Probate Judge: The judge, noting in the decision that the children’s relationship with their father had ‘soured horribly’ before Steve’s death, found that there would be irreparable prejudice to Steve [the holder of the limited power of appointment] if the Vivian’s trust were to be reformed at ten years later. Needless to say, the St. Joseph hospital also claimed prejudice, and actively supported the trustee’s position in the probate court to dismiss the claim for trust reformation. Because the children could have filed their claim for reformation of the trust shortly after their mother’s death in 2003 when her trust became irrevocable, the judge held that the statute of limitations precluded hearing their claim at this late date. Marc and Ann Marie appealed this decision.

Court of Appeals: The probate judge’s order was reversed, one a split decision, one judge dissenting, and the case was sent back to the probate court for further proceedings including the right to conduct discovery and to gather evidence. This may be one of those court decisions where two of the judges felt that if they kept the case alive a bit longer, then the parties might actually settle the dispute (or the judges may have been troubled because the exercised limited power of appointment disinherited the grandchildren, who apparently had done nothing to anger Steve, unlike Marc and Ann Marie.)

Laches: The judges viewed the facts in a light most favorable to the children, and ‘reasonable minds could disagree regarding whether the children were dilatory by failing to scrutinize the trust, of which they had a copy, to discover the alleged ‘drafting error.’ To avoid the equitable defense of laches, the children had to show that they had acted with due diligence in pursuing their claim after it [the alleged mistake in Vivian’s trust] was discovered. The judges felt that they should have more time to conduct discovery to show that they did, in fact, act with diligence.

No Discussion About What Would Happen if the Power of Appointment was Exercised:  Key to the judges’ unwillingness to sustain the motion for summary disposition was the flowchart attorney Giamarco had prepared. It was used at the attorney conference where the documents were explained to Vivian and Steve, at which Marc was also present, where the flowchart showed the children would receive most of the trust assets upon the Steve’s death, but there was never any discussion about Steve possessing the authority to disinherit the children and grandchildren, in favor of a charity by exercising that testamentary limited power of appointment.

“Giarmarco’s repeated use of the flowchart to represent how the estate plan operated and the fact that nothing on the flowchart indicated that the surviving spouse could exercise his or her testamentary  LPA’s to appoint all the principal and undistributed net income from the marital and family trusts to a charitable organization of that spouse’s choosing, such facts could reasonably support the conclusion that, at least in 2003, due diligence did it call for petitioners [the children] to scrutinize the actual terms of the [trust.]”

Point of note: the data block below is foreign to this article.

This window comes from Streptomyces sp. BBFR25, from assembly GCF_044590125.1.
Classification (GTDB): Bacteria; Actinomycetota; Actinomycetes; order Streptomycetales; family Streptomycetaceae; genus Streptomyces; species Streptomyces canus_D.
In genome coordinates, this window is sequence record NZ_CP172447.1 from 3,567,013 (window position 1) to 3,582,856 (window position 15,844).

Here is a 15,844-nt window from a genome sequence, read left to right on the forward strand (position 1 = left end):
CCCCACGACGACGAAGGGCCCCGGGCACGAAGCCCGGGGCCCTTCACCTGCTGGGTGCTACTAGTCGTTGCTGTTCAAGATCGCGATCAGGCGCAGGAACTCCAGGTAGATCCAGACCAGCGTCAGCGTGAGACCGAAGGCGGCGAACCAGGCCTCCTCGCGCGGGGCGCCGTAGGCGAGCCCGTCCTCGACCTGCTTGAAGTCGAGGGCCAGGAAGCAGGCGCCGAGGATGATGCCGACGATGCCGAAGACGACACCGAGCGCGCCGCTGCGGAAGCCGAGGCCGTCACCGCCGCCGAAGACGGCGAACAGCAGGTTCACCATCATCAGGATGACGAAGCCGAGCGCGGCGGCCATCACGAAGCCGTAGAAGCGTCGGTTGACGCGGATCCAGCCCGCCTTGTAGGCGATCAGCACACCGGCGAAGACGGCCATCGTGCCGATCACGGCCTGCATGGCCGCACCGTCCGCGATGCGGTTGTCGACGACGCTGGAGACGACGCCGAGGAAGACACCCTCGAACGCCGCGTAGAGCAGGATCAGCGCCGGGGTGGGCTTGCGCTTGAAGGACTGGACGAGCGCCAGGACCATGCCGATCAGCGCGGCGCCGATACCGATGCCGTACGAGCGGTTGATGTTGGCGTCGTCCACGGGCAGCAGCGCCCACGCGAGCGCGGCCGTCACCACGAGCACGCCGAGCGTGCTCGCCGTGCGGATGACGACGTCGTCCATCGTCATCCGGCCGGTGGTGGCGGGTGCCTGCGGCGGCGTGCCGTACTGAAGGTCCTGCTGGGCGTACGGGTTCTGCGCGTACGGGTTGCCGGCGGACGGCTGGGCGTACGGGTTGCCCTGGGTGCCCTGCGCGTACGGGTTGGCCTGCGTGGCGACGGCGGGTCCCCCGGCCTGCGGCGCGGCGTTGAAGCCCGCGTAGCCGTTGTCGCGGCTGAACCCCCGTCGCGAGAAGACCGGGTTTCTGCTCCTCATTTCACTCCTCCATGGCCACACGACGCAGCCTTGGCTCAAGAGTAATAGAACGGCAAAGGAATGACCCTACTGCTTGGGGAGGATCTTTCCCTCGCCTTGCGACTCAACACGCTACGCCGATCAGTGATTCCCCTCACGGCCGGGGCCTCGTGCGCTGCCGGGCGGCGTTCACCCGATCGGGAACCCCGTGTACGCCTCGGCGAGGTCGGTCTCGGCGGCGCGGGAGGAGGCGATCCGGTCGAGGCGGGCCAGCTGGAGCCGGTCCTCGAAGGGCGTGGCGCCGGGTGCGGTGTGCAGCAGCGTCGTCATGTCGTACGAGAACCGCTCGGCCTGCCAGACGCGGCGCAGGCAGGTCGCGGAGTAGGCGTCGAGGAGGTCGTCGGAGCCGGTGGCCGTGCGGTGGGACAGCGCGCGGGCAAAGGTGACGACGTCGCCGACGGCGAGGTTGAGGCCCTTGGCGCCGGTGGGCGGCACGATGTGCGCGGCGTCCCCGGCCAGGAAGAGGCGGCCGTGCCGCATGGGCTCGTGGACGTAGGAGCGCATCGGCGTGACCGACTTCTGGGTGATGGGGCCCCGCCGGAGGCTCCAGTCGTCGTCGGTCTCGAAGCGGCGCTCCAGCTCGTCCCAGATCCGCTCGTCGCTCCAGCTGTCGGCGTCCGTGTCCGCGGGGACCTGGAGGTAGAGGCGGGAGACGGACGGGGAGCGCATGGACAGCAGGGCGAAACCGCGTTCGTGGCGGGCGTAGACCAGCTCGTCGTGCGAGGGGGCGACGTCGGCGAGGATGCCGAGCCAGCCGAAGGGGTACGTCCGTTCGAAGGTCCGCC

The judges seem to attach a lot of significance to the fact that neither the flowchart, nor any verbal explanations provided by the attorney to his clients,  revealed the possibility of the exercise of the testamentary limited power of appointment that would disinherit the children or grandchildren.

Whose Intent Prevails: Additionally, the judges also raised the rhetorical question whether Steve’s intention to disinherit the children from Vivian’s assets using the testamentary limited power of appointment, should take precedence over Vivian’s intentions to the contrary, which is Vivian’s presumed intention regarding the distribution of her assets. This seems to ignore the whole purpose behind granting another individual a testamentary power of appointment- you are giving that person ultimate control over the assets subject to the power of appointment, regardless of the settlor’s initial preference for how the assets would ultimately be distributed.

Conclusion: This decision was something of a surprise. While a trust reformation, after 10 years, was not granted, it left the door open for that relief. More surprising was the judges’ inference that somehow Vivan’s testamentary wishes would ‘take precedence’ over Steve’s exercised testamentary power of appointment. That does not sound correct if Steve actually followed the conditions attached to the exercise, so that the power of appointment was done correctly. Finally, the big take-away for me was a reminder to attorneys to bring to a settlor’s attention the fact that the limited power of appointment could be exercised to disinherit the settlor’s intended beneficiaries. Probably not enough time is spent telling clients how powerful a power of attorney can be to ‘disrupt’ the settlor’s estate plan.